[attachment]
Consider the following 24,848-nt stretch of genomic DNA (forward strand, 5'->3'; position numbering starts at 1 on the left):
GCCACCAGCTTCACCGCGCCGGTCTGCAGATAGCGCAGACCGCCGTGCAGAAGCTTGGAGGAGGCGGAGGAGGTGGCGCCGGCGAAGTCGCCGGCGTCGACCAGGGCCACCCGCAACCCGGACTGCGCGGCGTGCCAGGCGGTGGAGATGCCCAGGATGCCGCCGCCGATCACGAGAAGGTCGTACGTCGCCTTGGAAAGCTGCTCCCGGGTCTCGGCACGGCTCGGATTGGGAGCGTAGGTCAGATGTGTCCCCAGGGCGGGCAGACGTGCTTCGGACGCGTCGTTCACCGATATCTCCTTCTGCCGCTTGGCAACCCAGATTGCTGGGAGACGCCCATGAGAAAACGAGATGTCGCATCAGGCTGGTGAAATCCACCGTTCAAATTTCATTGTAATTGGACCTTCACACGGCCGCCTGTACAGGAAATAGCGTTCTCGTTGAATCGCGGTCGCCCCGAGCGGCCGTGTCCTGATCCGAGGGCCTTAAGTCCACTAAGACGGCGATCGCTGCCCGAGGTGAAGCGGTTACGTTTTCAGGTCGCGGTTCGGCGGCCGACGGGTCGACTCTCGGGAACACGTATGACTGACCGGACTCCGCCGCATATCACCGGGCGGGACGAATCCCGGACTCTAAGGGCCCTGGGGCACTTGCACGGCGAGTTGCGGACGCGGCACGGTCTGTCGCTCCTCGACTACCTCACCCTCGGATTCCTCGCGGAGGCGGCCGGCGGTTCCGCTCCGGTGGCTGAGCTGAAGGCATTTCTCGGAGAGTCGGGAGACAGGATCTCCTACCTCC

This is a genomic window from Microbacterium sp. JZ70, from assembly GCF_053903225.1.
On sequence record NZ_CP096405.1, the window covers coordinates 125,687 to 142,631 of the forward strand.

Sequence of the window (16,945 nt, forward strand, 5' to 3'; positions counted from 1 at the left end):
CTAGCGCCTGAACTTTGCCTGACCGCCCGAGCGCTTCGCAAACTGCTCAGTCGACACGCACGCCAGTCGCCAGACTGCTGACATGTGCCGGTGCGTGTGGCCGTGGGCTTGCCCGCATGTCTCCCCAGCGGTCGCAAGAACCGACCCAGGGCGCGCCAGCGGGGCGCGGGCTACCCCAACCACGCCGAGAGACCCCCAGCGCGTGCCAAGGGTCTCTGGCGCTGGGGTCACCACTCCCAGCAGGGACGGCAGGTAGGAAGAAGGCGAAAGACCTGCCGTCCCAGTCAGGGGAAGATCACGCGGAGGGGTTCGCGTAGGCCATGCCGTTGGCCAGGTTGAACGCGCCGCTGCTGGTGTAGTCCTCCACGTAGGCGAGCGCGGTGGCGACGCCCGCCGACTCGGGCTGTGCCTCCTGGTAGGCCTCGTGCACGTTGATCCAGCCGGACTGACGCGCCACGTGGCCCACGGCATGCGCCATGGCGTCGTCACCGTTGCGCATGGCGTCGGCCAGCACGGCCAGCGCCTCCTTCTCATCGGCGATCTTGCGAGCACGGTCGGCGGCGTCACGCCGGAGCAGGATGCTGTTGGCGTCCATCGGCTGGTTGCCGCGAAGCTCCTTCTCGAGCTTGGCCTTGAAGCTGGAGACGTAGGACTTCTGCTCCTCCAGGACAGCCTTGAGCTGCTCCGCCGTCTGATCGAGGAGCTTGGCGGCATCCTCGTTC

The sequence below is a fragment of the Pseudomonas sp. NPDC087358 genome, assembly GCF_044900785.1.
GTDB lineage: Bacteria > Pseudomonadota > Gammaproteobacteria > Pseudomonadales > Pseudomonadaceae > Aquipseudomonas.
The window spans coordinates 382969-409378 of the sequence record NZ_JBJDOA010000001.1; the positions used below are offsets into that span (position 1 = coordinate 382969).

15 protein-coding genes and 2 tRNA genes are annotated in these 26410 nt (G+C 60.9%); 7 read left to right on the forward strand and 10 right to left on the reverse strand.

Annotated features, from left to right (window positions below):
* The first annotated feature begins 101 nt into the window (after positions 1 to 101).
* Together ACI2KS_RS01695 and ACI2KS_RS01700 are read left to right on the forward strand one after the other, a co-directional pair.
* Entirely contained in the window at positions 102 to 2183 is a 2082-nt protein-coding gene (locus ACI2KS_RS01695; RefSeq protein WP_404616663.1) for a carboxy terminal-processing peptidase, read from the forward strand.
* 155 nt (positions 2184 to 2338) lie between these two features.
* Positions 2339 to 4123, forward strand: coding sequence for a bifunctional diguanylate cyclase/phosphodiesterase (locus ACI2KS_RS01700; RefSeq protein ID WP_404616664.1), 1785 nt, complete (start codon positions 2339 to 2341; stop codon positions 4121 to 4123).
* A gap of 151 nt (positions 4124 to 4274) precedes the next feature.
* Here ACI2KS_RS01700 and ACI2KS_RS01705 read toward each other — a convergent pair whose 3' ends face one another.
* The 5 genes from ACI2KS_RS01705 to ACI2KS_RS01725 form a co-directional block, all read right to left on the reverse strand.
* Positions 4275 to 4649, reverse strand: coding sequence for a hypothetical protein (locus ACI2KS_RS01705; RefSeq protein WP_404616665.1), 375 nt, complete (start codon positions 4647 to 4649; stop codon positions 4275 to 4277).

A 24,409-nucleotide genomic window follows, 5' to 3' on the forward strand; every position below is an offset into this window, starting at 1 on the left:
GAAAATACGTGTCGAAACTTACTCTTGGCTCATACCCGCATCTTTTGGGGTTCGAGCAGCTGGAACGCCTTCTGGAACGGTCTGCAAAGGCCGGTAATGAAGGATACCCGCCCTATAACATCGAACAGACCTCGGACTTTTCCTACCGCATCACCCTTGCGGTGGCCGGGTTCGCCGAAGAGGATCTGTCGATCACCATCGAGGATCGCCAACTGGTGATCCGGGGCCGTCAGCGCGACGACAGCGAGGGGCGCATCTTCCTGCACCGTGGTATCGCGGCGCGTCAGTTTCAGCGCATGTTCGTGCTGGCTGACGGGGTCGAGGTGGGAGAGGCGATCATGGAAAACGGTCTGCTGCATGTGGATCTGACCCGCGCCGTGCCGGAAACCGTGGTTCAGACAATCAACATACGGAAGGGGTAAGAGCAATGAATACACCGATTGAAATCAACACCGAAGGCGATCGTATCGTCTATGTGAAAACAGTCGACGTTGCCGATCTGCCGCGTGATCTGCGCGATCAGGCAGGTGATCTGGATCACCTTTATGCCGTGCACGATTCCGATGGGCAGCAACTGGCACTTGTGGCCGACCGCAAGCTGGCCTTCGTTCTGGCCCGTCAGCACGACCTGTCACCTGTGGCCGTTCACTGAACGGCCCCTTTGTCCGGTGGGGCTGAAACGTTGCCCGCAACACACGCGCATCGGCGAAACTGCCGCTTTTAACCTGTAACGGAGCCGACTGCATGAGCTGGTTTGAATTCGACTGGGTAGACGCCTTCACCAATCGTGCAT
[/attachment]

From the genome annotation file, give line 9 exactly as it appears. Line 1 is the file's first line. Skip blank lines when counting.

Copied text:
The window spans coordinates 382969-409378 of the sequence record NZ_JBJDOA010000001.1; the positions used below are offsets into that span (position 1 = coordinate 382969).